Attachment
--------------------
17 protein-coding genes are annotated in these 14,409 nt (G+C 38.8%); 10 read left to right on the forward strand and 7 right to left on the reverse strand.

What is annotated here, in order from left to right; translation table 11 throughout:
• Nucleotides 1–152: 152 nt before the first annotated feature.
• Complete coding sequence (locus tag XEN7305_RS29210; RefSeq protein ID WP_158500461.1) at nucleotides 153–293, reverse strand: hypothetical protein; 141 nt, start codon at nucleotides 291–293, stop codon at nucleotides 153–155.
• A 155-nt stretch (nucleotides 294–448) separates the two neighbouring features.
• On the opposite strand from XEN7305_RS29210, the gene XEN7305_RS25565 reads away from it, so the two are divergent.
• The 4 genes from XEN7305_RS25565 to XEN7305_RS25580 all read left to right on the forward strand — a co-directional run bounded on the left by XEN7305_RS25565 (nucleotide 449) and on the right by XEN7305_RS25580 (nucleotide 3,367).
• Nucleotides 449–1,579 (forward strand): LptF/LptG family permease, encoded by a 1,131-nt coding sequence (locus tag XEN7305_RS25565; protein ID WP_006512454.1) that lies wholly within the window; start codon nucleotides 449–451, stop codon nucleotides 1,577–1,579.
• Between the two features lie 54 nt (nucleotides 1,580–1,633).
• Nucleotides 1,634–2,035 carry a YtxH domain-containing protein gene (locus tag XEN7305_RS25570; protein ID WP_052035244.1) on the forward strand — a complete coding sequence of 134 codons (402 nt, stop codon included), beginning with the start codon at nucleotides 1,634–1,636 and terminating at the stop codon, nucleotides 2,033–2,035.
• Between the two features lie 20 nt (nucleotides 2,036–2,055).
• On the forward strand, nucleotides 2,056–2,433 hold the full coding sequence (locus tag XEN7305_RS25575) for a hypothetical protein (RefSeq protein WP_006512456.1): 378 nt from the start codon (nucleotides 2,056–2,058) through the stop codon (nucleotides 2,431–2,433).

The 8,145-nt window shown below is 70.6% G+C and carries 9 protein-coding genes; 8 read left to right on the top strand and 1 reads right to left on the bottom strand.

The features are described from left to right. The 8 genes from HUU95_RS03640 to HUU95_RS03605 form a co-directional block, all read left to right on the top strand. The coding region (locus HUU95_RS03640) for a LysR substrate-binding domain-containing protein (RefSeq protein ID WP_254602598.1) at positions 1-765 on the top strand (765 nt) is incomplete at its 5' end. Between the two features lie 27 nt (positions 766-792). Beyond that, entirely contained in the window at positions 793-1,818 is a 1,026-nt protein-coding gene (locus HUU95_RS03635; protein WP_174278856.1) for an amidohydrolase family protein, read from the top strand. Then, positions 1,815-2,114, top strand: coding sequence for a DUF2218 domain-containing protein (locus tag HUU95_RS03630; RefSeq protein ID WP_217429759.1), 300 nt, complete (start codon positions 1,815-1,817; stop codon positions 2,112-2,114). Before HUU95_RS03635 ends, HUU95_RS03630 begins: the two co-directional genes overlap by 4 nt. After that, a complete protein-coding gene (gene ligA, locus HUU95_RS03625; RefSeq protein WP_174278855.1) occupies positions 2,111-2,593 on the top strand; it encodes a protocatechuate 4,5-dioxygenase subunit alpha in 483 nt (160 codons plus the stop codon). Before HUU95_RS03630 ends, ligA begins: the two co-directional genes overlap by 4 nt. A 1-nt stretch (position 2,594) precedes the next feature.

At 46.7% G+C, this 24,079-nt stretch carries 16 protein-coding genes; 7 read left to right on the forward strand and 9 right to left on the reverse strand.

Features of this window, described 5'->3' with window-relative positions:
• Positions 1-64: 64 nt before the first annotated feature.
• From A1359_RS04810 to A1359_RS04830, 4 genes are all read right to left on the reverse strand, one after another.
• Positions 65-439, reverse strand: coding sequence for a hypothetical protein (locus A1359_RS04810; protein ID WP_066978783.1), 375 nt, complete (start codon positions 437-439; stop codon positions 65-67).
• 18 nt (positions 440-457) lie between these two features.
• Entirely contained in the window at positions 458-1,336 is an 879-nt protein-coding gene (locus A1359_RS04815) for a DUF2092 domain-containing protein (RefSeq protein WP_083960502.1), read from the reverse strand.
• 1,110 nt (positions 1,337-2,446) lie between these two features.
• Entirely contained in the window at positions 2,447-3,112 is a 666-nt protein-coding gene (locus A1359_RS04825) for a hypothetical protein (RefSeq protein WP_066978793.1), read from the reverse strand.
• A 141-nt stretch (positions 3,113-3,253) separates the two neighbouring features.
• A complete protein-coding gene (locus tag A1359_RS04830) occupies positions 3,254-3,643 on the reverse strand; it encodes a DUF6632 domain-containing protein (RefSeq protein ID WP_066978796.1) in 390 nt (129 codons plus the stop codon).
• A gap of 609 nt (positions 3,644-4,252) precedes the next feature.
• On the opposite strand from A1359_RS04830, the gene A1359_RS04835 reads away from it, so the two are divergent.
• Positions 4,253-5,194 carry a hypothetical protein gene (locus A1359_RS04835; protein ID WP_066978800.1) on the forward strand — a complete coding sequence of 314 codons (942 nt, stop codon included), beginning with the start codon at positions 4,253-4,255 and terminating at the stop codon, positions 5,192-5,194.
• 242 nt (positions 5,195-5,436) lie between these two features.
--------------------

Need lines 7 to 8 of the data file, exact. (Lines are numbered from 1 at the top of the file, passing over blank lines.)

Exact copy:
• The 4 genes from XEN7305_RS25565 to XEN7305_RS25580 all read left to right on the forward strand — a co-directional run bounded on the left by XEN7305_RS25565 (nucleotide 449) and on the right by XEN7305_RS25580 (nucleotide 3,367).
• Nucleotides 449–1,579 (forward strand): LptF/LptG family permease, encoded by a 1,131-nt coding sequence (locus tag XEN7305_RS25565; protein ID WP_006512454.1) that lies wholly within the window; start codon nucleotides 449–451, stop codon nucleotides 1,577–1,579.